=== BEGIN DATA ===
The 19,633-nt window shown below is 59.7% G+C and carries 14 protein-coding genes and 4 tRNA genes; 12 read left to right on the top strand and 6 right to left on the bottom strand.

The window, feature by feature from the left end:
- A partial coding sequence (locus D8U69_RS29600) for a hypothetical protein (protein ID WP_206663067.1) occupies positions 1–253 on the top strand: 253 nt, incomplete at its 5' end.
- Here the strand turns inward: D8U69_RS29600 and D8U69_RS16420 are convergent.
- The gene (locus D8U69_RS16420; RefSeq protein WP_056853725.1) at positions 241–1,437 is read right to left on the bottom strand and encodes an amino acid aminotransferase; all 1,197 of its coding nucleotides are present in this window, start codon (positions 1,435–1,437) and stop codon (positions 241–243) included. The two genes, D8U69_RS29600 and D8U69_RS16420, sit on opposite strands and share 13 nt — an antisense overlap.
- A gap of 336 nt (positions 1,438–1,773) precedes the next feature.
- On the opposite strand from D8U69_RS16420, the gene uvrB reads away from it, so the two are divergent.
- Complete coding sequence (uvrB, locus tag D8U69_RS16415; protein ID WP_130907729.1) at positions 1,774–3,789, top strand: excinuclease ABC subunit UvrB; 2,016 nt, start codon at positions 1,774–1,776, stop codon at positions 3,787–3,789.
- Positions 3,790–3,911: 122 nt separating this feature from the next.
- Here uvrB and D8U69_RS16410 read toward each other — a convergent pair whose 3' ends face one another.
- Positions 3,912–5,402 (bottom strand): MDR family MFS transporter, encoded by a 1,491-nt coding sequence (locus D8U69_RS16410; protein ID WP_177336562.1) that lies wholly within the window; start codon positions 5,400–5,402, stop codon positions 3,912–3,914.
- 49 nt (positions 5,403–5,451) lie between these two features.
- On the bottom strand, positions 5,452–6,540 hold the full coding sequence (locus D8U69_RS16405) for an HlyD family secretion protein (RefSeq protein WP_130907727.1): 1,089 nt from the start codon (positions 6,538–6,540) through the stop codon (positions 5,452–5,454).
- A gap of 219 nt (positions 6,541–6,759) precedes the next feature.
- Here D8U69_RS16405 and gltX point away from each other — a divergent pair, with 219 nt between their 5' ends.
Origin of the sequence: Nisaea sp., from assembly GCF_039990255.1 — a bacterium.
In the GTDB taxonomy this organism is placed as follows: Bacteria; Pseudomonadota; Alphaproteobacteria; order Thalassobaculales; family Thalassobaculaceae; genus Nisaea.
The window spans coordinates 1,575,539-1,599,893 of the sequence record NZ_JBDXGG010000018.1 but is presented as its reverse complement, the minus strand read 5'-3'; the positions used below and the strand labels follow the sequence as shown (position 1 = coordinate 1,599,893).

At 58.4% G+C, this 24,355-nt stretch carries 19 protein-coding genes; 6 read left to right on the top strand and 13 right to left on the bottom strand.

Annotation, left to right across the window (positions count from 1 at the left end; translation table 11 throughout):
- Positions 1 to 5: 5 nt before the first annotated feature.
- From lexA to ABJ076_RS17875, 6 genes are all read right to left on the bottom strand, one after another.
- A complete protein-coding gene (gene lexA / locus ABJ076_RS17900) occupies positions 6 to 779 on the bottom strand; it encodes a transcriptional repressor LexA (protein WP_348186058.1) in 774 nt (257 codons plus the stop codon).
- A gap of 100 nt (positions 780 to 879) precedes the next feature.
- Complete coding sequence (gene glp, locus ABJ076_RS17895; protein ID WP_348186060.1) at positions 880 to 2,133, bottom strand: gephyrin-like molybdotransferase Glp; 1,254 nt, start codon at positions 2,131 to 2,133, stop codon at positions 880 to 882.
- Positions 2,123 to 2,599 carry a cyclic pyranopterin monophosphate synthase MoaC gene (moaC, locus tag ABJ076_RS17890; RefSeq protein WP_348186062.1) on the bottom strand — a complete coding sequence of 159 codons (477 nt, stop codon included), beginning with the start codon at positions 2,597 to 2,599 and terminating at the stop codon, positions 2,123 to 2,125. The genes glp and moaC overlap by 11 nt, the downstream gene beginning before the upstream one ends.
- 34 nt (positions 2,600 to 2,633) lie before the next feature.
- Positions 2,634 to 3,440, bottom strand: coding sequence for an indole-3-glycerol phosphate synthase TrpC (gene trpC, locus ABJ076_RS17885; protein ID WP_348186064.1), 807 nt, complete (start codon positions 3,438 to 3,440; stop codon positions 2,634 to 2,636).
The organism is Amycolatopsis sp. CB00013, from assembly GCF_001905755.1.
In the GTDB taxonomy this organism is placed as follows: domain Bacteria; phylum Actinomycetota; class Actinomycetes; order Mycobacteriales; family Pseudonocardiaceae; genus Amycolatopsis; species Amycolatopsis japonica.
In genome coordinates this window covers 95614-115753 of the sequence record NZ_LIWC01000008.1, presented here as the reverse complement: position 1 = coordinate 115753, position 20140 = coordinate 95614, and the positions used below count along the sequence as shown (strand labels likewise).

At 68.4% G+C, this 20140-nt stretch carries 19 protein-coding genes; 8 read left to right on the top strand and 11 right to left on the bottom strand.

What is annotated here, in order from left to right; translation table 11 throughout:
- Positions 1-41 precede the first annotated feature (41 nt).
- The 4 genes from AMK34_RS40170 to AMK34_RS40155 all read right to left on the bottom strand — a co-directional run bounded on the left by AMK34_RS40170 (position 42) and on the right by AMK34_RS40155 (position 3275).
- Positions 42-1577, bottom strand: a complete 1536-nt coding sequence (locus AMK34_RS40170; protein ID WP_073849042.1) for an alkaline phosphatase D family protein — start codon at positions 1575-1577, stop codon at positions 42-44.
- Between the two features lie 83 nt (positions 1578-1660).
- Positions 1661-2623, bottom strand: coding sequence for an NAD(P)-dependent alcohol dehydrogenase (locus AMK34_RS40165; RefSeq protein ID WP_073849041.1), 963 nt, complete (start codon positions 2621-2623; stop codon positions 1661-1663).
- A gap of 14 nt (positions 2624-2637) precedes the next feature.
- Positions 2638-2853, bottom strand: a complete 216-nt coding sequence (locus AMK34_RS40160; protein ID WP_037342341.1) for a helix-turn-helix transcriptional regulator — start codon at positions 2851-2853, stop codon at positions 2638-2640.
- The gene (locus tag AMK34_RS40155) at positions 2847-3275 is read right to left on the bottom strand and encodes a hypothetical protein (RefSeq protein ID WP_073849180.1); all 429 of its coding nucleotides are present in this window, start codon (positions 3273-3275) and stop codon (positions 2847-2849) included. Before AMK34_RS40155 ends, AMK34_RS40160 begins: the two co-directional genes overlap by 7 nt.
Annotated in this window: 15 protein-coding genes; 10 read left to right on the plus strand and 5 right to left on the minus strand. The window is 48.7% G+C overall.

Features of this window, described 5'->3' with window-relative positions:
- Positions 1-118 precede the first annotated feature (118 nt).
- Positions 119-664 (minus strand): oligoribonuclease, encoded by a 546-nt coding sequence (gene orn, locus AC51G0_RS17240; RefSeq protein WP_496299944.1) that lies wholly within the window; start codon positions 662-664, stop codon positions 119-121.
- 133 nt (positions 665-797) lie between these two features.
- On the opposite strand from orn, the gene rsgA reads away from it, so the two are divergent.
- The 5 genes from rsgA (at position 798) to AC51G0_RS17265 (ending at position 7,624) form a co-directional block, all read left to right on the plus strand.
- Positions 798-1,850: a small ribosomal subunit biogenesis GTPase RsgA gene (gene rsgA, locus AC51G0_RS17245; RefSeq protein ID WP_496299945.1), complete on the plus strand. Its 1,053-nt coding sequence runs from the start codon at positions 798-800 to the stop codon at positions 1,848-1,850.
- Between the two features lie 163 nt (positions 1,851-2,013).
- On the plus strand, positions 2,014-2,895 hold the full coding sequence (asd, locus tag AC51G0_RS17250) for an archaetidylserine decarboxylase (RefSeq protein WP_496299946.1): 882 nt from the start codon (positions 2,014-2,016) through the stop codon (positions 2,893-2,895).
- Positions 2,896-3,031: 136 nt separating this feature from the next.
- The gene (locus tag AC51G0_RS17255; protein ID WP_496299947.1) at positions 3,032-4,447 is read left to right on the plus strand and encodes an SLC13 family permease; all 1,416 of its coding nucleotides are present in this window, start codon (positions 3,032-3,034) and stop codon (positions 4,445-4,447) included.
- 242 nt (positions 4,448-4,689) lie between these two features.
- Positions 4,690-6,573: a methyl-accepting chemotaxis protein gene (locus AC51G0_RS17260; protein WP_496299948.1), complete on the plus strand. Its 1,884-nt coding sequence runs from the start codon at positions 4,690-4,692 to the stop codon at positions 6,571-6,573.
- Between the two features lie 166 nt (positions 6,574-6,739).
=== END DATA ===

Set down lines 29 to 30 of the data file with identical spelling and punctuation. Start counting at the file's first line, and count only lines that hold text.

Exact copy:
The organism is Amycolatopsis sp. CB00013, from assembly GCF_001905755.1.
In the GTDB taxonomy this organism is placed as follows: domain Bacteria; phylum Actinomycetota; class Actinomycetes; order Mycobacteriales; family Pseudonocardiaceae; genus Amycolatopsis; species Amycolatopsis japonica.